Local association of faith groups helps the homeless with straightforward services
For more than four years, the Arredondo family struggled in and out of homelessness in Watsonville, sleeping in their Chevy Suburban when they could not make rent.
But things began to turn around for them two months ago, when the husband, wife and three children found shelter through the Interfaith Satellite Shelter Program (ISSP), a local church-based emergency shelter program first initiated in the 1980s. The program was dormant for most of the last decade, but was revived last February by The Association of Faith Communities (AFC) in Santa Cruz, a collaboration of church pastors, church members and activists dedicated to serving the homeless.
After gaining reliable shelter through the ISSP, mother Julianna and daughter Guillermina were able to land jobs at Threshhold Enterprises, and are saving as much as possible for their long-sought permanent home.
“I filled out the card for the Macy’s Make A Wish Foundation,” Guillermina says, “and I wrote down ‘All I want is a home.’” To this her mother quickly adds, “So did I.”
In the meantime, the Arrendondos say they are thankful for the support and assistance ISSP has provided. On a recent Sunday night, as the family settles in at The First Congregational Church on High Street with around 20 other people receiving shelter from the program, Julianna gestures to the other homeless people and says, “I feel we are like family, and we try to help each other out. Everybody is respectful … It’s not easy to find such good people who run the program.”
The ISSP is one of a growing number of AFC efforts being put forward as temperatures dip lower and the weather gets wetter.
The reenergized ISSP is currently coordinating night-by-night shelter with five participating churches that open up their facilities to provide shelter one night per week for about 20 homeless persons.
The ISSP moves bedding, food and supplies between churches five nights a week, cleaning up and securing each facility in the morning. Because of cost and liability, the project does not provide transportation for the homeless clients to the churches.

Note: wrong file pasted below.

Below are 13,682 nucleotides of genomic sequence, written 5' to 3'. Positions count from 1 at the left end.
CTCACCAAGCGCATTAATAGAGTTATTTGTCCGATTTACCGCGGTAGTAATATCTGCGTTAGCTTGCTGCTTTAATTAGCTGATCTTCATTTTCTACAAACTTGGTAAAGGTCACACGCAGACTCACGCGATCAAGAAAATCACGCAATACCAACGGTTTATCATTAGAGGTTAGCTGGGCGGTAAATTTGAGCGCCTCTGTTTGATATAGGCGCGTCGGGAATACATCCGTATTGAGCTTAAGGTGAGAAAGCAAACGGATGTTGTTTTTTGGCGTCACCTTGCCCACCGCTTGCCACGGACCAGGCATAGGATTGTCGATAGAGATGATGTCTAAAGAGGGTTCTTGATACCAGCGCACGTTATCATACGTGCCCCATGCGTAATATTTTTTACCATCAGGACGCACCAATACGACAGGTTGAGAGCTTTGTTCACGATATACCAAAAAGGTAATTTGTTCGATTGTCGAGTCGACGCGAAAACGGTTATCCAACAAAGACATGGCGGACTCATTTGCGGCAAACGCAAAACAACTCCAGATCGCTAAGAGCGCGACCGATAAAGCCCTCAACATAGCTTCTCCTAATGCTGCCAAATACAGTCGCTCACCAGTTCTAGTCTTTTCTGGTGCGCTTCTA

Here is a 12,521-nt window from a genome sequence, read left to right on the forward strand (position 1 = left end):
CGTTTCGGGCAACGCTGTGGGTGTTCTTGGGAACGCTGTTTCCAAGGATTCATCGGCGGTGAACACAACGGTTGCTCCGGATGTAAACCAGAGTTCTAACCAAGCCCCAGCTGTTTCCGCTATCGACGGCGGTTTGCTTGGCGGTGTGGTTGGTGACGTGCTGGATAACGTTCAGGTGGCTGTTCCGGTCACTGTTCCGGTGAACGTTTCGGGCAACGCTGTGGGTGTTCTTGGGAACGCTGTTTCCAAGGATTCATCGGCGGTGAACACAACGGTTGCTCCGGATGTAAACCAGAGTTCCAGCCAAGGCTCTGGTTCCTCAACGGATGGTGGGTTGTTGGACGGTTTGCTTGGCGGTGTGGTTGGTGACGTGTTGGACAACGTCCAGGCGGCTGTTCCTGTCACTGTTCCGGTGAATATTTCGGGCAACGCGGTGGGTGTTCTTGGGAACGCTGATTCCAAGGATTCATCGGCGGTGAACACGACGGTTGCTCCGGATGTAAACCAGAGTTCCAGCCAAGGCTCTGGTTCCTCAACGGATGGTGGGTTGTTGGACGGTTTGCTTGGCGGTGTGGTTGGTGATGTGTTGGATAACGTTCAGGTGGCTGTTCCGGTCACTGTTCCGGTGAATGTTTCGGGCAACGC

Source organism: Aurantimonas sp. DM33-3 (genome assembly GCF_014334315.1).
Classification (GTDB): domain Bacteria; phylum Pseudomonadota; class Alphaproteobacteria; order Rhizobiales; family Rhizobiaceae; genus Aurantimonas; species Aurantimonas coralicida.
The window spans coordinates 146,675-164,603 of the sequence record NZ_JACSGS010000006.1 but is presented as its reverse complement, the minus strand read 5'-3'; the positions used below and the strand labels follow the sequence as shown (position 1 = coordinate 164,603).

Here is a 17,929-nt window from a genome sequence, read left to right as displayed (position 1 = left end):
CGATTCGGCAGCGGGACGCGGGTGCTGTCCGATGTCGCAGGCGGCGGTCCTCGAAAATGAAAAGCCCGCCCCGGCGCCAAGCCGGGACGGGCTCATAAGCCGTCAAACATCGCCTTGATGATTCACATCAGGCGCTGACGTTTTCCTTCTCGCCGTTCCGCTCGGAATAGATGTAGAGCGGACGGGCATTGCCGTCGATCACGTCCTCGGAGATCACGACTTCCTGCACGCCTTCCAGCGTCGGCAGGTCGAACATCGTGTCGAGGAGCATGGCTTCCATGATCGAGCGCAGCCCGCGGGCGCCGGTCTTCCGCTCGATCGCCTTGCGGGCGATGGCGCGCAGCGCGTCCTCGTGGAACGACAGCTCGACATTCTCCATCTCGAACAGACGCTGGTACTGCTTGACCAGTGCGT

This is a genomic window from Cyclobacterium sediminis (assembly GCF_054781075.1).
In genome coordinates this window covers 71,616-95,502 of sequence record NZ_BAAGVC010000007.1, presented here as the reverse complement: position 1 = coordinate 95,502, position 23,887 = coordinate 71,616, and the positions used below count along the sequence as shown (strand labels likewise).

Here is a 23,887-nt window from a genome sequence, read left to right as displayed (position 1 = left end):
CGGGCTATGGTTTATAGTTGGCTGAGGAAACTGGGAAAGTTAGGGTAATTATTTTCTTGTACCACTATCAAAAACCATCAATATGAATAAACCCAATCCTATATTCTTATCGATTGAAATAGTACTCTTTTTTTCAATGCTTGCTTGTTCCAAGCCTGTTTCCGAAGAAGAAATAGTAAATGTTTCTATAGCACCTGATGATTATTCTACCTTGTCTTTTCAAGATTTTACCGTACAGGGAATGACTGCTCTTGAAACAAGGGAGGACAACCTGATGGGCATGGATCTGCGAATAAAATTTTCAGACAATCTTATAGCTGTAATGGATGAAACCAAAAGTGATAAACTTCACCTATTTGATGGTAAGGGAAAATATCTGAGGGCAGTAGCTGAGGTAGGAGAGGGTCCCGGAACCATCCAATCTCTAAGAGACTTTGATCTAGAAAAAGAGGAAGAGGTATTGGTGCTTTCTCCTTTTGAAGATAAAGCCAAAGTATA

“It’s a low-overhead, hands-on, pilot program that gets people off the street and out of harm’s way,” says Ian MacKay, the ISSP project director who is affiliated with Calvary Episcopal Church. “We will soon have seven churches in the program, providing shelter seven nights a week. Keeping it small and keeping it simple is the key.”
Reverend Joel Miller, Rector of Calvary Episcopal Church (known as “Father Joel at the Red Church”) in Downtown Santa Cruz, chairs the AFC Steering Committee.
“For me, the operative word in this program is ‘community’—the program is about building community, trust and cooperation among the group of homeless people we are serving, and this is no small thing helping them rebuild their lives,” Miller says.
Miller and program director MacKay admit homeless people to the ISSP program after screening and approval. “They must be able to function as sober, peaceable individuals who are responsible for their behavior,” Miller says. “It’s important that our participants be able to cooperate as part of a community. Over time, this community begins to assume responsibility for the success of the program as a whole.”
Most of the homeless served by the ISSP are single men, who may or may not be looking for work or making concrete plans for the future. In a discussion at the AFC Steering Committee meeting on Thursday, Dec. 6 at Calvary Episcopal Church about possible conditions for ongoing enrollment in the program, such as seeking employment and permanent housing, Jim Weller, a community minister at First Congregational Church, made his views clear on any requirements or “conditionality” of services provided by ISSP.